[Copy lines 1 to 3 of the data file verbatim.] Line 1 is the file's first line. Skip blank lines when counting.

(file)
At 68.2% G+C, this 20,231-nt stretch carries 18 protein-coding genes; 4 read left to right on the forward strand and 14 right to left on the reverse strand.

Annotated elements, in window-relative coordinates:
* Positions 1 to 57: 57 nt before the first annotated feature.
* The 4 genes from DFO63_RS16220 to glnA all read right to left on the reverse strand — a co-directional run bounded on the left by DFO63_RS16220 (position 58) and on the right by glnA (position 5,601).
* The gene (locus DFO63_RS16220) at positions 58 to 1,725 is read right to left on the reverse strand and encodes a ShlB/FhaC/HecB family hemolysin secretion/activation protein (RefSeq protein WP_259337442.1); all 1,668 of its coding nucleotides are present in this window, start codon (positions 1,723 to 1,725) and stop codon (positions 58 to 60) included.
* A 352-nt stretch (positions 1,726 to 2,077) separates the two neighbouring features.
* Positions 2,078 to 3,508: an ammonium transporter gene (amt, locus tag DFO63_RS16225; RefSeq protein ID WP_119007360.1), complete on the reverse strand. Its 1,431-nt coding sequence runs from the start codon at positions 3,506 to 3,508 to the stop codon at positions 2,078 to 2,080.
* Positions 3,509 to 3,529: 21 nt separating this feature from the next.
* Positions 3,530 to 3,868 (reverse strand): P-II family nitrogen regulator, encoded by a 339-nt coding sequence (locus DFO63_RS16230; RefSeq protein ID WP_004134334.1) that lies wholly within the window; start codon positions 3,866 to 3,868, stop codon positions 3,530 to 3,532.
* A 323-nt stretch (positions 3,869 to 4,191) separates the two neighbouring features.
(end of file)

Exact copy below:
At 68.2% G+C, this 20,231-nt stretch carries 18 protein-coding genes; 4 read left to right on the forward strand and 14 right to left on the reverse strand.

Annotated elements, in window-relative coordinates:
* Positions 1 to 57: 57 nt before the first annotated feature.